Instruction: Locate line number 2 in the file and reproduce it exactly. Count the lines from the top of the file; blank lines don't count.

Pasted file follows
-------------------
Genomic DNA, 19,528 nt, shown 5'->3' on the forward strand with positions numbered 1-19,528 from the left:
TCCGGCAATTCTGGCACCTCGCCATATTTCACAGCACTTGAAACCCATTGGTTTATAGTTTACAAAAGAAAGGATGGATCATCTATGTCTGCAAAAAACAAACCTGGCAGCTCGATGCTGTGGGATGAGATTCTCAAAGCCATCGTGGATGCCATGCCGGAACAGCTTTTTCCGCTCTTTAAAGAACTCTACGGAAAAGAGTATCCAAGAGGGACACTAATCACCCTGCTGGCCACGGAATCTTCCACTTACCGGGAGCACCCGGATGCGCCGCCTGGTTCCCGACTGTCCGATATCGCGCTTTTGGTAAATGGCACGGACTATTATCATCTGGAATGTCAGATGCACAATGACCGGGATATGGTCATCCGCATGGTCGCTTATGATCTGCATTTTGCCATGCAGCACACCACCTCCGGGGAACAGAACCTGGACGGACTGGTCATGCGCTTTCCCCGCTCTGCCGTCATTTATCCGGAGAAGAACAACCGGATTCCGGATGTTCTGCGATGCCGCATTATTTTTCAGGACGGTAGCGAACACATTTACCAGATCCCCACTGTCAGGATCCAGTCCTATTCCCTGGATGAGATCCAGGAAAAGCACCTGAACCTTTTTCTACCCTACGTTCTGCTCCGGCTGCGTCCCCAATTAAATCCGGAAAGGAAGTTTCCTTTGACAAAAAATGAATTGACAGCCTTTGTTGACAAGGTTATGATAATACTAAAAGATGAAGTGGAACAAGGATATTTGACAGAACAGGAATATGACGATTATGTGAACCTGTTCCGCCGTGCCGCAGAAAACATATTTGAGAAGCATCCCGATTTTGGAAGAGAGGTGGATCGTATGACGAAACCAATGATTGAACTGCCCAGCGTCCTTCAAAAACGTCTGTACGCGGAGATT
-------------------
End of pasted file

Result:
TCCGGCAATTCTGGCACCTCGCCATATTTCACAGCACTTGAAACCCATTGGTTTATAGTTTACAAAAGAAAGGATGGATCATCTATGTCTGCAAAAAACAAACCTGGCAGCTCGATGCTGTGGGATGAGATTCTCAAAGCCATCGTGGATGCCATGCCGGAACAGCTTTTTCCGCTCTTTAAAGAACTCTACGGAAAAGAGTATCCAAGAGGGACACTAATCACCCTGCTGGCCACGGAATCTTCCACTTACCGGGAGCACCCGGATGCGCCGCCTGGTTCCCGACTGTCCGATATCGCGCTTTTGGTAAATGGCACGGACTATTATCATCTGGAATGTCAGATGCACAATGACCGGGATATGGTCATCCGCATGGTCGCTTATGATCTGCATTTTGCCATGCAGCACACCACCTCCGGGGAACAGAACCTGGACGGACTGGTCATGCGCTTTCCCCGCTCTGCCGTCATTTATCCGGAGAAGAACAACCGGATTCCGGATGTTCTGCGATGCCGCATTATTTTTCAGGACGGTAGCGAACACATTTACCAGATCCCCACTGTCAGGATCCAGTCCTATTCCCTGGATGAGATCCAGGAAAAGCACCTGAACCTTTTTCTACCCTACGTTCTGCTCCGGCTGCGTCCCCAATTAAATCCGGAAAGGAAGTTTCCTTTGACAAAAAATGAATTGACAGCCTTTGTTGACAAGGTTATGATAATACTAAAAGATGAAGTGGAACAAGGATATTTGACAGAACAGGAATATGACGATTATGTGAACCTGTTCCGCCGTGCCGCAGAAAACATATTTGAGAAGCATCCCGATTTTGGAAGAGAGGTGGATCGTATGACGAAACCAATGATTGAACTGCCCAGCGTCCTTCAAAAACGTCTGTACGCGGAGATT